Copyright 2013 Stephen Russell-Lacy
Author of Heart, Head & Hands Swedenborg’s perspective on emotional problems

How bad a person am I?

How bad am IYou may feel undeserving of any happy destiny because you are fundamentally not okay with yourself. Well, for all I know you might well be consumed by a huge ego, be selfish, vain, bitchy, resentful, etc.  But I would like to ask how do we really know when we are basically bad? That would be quite a big conclusion to carry around on one’s shoulders. Here are four questions that might help your spiritual self-assessment.

1.      How judgmental are you about yourself?

You may not be as bad as you think if you have been focusing on or exaggerating the negative side and ignoring or minimising the positive.

“For all right judgment of any man or things it is useful, nay, essential, to see his good qualities before pronouncing on his bad.” (Thomas Carlyle)

We may be quick to pin labels on people. That’s why the tabloid newspapers sell so well. But being judgmental about oneself is a similar attitude. One can search out for and exaggerate one’s own defects just as easily as finding fault in others. Seeing oneself just in terms of one’s negative characteristics means forgetting such positives as one’s generosity of spirit or one’s desire to better understand the deeper side of life.

2.      Are you biased by an illusion of condemnation?

In many mythological, folklore and religious traditions, hell is a place of damnation i.e. eternal torture and punishment for bad conduct during life on earth. Even today we are influenced by this tradition. Condemnation of others can be paralleled by self-condemnation. The persecutory notion that bad people deserve to suffer is mirrored by the guilty idea that I, who am bad, deserve to suffer.

A very different view of hell however shows up the illusion of self-condemnation.  It is Emanuel Swedenborg’s teaching that in the next life no-one suffers punishment for any past misdeeds however wicked the person committed in the world. According to this view, what punishments do occur do not go on continually for ever because they are not retributions for wrongdoing committed on earth, but rather disciplinary reactions to minimise and deter criminal acts that selfish and cruel people commit in hell. Thus punishments in hell cease when external order has been restored.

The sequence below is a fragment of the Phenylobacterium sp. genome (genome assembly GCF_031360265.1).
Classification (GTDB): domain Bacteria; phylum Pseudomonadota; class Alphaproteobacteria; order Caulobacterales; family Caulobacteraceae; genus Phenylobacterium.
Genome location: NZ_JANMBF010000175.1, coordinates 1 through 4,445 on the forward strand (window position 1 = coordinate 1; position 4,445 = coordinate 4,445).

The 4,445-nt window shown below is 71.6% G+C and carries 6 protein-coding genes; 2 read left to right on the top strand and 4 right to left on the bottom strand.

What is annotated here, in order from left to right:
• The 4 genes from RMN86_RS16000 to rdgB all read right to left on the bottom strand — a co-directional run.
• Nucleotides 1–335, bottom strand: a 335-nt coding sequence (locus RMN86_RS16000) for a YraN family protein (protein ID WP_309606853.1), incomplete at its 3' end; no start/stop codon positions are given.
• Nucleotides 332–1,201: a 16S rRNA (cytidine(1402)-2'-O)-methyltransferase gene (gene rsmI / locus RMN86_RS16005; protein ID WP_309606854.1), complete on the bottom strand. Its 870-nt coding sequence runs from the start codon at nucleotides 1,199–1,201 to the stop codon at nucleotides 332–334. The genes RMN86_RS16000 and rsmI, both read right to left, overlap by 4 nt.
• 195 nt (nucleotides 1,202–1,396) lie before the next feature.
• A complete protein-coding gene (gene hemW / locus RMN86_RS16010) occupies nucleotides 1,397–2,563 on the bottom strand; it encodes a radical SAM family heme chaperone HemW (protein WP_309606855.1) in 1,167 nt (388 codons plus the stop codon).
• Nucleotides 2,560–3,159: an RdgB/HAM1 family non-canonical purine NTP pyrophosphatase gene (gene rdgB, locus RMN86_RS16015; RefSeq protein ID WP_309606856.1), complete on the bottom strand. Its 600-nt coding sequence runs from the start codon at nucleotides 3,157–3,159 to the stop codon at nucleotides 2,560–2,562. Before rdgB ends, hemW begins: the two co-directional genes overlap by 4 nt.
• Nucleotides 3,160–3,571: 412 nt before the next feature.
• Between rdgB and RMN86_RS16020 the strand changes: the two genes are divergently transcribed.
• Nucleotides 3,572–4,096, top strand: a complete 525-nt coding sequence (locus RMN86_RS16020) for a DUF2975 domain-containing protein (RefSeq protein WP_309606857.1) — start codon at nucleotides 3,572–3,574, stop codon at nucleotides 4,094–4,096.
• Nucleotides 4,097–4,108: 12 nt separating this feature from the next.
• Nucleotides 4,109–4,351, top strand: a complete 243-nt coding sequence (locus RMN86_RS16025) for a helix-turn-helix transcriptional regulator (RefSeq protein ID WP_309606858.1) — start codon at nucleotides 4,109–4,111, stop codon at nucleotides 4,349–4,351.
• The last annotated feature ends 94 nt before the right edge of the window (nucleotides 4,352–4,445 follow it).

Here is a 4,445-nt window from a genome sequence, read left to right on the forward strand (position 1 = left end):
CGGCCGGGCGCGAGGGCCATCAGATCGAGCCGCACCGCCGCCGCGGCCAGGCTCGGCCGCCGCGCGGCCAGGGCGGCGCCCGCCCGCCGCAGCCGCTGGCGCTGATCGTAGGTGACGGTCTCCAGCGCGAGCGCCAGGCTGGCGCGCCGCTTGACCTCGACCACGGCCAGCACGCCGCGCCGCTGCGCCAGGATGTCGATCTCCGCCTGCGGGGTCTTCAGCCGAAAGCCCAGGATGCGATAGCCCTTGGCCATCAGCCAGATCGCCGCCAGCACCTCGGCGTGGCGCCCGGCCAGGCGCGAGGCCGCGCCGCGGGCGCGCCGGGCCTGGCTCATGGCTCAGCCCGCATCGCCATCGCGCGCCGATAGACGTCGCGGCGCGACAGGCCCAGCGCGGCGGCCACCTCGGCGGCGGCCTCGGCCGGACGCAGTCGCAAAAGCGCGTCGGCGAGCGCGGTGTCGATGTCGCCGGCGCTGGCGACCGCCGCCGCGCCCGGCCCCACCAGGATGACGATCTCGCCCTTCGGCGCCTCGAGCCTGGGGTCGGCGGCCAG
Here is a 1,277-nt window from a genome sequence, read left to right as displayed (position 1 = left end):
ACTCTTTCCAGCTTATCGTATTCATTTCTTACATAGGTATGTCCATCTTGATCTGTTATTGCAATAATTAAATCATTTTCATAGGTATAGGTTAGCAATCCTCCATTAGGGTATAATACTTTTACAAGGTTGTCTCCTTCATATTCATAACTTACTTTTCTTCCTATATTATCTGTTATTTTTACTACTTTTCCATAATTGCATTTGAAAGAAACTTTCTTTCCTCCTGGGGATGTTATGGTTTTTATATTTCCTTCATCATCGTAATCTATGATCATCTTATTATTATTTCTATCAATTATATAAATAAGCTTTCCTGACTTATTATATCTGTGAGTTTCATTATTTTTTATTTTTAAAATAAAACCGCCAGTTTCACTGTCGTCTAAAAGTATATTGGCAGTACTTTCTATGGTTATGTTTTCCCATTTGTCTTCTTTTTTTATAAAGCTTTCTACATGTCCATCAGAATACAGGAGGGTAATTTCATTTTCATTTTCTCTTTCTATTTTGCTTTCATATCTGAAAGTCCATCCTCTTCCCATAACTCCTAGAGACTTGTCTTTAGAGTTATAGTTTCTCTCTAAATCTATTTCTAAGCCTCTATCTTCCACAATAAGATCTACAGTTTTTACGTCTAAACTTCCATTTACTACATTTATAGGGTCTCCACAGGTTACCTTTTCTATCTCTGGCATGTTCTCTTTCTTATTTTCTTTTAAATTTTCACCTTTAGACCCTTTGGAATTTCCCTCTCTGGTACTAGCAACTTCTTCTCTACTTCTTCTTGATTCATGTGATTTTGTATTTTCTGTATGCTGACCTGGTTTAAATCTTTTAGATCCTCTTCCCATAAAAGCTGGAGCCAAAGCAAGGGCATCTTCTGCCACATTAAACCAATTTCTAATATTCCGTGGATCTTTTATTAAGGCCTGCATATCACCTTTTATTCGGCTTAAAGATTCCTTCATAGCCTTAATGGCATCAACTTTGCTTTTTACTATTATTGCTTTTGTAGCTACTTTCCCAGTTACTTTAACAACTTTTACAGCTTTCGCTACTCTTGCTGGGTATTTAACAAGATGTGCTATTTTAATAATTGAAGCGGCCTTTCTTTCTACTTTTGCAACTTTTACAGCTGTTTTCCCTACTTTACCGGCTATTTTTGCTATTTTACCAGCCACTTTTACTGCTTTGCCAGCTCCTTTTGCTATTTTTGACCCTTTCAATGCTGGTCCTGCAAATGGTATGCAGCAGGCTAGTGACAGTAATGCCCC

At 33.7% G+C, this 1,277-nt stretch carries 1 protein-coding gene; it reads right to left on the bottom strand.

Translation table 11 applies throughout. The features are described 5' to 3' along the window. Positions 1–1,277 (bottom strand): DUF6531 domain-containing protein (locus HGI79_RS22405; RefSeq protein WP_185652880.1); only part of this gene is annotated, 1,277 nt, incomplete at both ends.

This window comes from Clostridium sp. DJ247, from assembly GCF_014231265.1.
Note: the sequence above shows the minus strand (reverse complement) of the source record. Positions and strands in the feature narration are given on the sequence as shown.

From a similar spiritual perspective, it could be said that a loving attitude towards oneself would means cutting out all on-going guilt or self-punishment for any past bad conduct. In evaluating our  character we  shouldn’t be biased by any desire to condemn ourselves for past conduct however bad it was. A sense of self-acceptance is part of the healing process.

Easier said than done you might think. And so those drawn to religion hope they can find a sense of divine forgiveness to compensate for their difficulty in self-acceptance.

3.      Are you being premature in trying to reach any firm conclusions about yourself?

I guess we are all a bit of a mixture of good and bad.

“There is some good in the worst of us and some evil in the best of us. When we discover this, we are less prone to hate our enemies.” (Martin Luther King, Jr.)

Sometimes we obey the law and behave ethically out of love for doing what is good and right for its own sake. Other times we only do what is good out of self-interest and would behave badly if we thought we could get away with it.